For the vast majority of people, being told that you have Multiple Sclerosis at the age of just 24 would have seemed like a life-ending sentence.
But not nurse Jennifer Sivers, who shrugged off the devastating blow to give birth to five children, travel the world, and continue with her career.
And, with the support of Cavell Nurses’ Trust, the family is now able to finance extras after her “wonderful” partner Steve had previously given up his job to become Jennifer’s full-time carer.
Jennifer, from Longside, had been prepared for the news from her doctor even before she walked into the surgery.
The intensive care nurse, now aged 43, instantly recalls the time when she first noticed something was wrong almost 20 years ago.
“I had felt tingling and numbness in my arms, but it was put down to the fact I’d been carrying heavy bags in the run up to Christmas,” she explains.
“But then not long afterwards I was waiting to complete my finals for my nursing qualification and my legs didn’t feel right. They just weren’t going, as if there was a temporary pause between your brain saying let’s go and the body actually doing it.
“It started with that and then, two weeks later, I went to my GP. I knew what was wrong before I saw him, but he did the needle test for sensation and I couldn’t feel anything. And when he asked me to touch my nose with my finger I was poking myself in the eye.
“He said he didn’t think it was a brain tumour so I said ‘it’s MS then’. But my mother died of cancer aged 43 so in a way that was the lesser of two evils, and I was adamant that I would live a full life.”
A subsequent MRI scan at hospital confirmed her fears, but within a couple of months of being diagnosed in January she was back at work in the intensive care unit at Aberdeen Royal Infirmary.
Jennifer added: “I want to tell people that everything doesn’t have to stop and you can continue with your life.
“I have had five beautiful children and travelled the world despite having had MS for 20 years. I also still horse-ride, and am out of the wheelchair despite being told two years ago after my latest scans that I would probably never walk again.”
She was even treated to a surprise flying lesson by her partner a couple of years ago to try to help her overcome her phobia of flying.
“I have tremendous will-power and determination, and hopefully I can help other people with my story.”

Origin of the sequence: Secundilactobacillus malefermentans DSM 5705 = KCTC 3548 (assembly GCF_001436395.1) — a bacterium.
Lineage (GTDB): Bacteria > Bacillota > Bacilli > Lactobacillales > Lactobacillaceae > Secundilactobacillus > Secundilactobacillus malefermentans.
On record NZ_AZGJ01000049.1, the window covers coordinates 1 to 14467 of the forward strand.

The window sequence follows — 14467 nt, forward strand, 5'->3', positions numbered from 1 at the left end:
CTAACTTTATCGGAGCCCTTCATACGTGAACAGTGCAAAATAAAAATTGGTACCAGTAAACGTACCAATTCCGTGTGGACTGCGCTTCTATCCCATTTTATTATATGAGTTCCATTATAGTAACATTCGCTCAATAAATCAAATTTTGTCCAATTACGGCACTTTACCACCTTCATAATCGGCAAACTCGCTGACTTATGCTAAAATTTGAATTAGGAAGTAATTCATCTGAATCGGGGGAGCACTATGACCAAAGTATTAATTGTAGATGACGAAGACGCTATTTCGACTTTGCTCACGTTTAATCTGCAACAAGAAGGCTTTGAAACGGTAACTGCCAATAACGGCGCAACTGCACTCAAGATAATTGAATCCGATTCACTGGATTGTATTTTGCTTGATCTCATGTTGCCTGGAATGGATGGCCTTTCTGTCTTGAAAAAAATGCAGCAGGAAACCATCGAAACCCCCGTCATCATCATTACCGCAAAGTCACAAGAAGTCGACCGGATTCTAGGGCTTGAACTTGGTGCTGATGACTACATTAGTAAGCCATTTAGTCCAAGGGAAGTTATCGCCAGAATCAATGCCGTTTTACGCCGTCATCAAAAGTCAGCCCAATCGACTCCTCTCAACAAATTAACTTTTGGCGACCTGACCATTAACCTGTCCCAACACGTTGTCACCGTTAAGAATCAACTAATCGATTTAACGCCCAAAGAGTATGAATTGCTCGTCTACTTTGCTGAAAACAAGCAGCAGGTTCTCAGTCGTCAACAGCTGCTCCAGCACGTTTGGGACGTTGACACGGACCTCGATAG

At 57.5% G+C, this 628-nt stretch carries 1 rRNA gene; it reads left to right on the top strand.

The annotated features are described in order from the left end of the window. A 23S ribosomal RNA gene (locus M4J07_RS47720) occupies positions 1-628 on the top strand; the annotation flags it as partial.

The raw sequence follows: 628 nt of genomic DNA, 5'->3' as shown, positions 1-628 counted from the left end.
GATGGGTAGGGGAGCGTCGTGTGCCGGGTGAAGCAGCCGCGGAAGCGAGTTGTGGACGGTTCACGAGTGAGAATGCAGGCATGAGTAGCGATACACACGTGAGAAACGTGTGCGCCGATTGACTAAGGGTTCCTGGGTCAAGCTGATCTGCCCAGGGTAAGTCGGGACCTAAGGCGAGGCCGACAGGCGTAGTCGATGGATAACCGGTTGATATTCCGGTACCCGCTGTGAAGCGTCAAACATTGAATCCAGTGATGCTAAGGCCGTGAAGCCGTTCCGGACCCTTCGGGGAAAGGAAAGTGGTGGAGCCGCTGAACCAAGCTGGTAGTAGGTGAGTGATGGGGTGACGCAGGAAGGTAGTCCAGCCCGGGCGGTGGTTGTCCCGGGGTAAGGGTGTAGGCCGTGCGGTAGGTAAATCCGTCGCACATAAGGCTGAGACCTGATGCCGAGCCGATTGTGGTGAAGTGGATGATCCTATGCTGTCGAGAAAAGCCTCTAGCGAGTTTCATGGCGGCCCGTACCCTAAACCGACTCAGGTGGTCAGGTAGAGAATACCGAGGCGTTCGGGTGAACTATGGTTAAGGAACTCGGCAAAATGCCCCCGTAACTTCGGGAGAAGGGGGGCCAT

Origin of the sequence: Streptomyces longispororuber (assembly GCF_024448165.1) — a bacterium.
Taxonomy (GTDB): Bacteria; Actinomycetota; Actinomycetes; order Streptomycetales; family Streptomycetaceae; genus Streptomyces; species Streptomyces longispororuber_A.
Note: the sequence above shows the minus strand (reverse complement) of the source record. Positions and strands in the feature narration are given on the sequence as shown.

Jennifer’s children are Neive, aged 13, Zara, 11, Kieran, 10, Chloe, seven, and Aimee, five.
She added: “My two eldest daughters are young carers through Voluntary Services Aberdeen and have done a wonderful job aiding and supporting the family, together with my wonderful partner who gave up work as a steel fixer two years ago to be my full-time carer.
“I know a lot of people say you shouldn’t have children when you have MS, but I think I kept in remission because I was constantly being pregnant and breastfeeding for five years.”
Jennifer, who had to retire through ill-health in 2002, had previously been in the relapse and remitting stage of MS for 18 years, when a viral infection or such like can trigger a relapse which then results in a hospital stay. But she now has secondary progressive MS, which is where the condition worsens after each episode.
“Secondary progressive usually, but not always, means a slow deterioration after the relapses have stopped.
“Last November I was paralysed from the waist down but for some reason, I don’t know why, I have been able to get out of the wheelchair and back walking again.
“Perhaps it’s because I am so stubborn but I do push myself to the limit. Two years ago, when I had my scans, it looked as if my nerves couldn’t possibly transfer to my legs, otherwise I shouldn’t be able to walk. But MS is such an unpredictable condition.
“I never want anyone else to go through what I did and be told they have MS at such a young age, but I also want people to know that it’s not the end of the world.”
Cavell Nurses’ Trust was able to provide a £400 grant towards the cost of a special electric bed, a further £75 for the insurance excess on her Motability vehicle, and £500 to help pay for a respite break last year recommended by her GP.
Unfortunately, while on the family holiday to Spain, Jennifer slipped on water beside the pool and badly fractured her shoulder.
“We used to go on holiday every year but money is tighter now so it was wonderful of Cavell Nurses’ Trust to help pay for this holiday, even if I did break my shoulder.”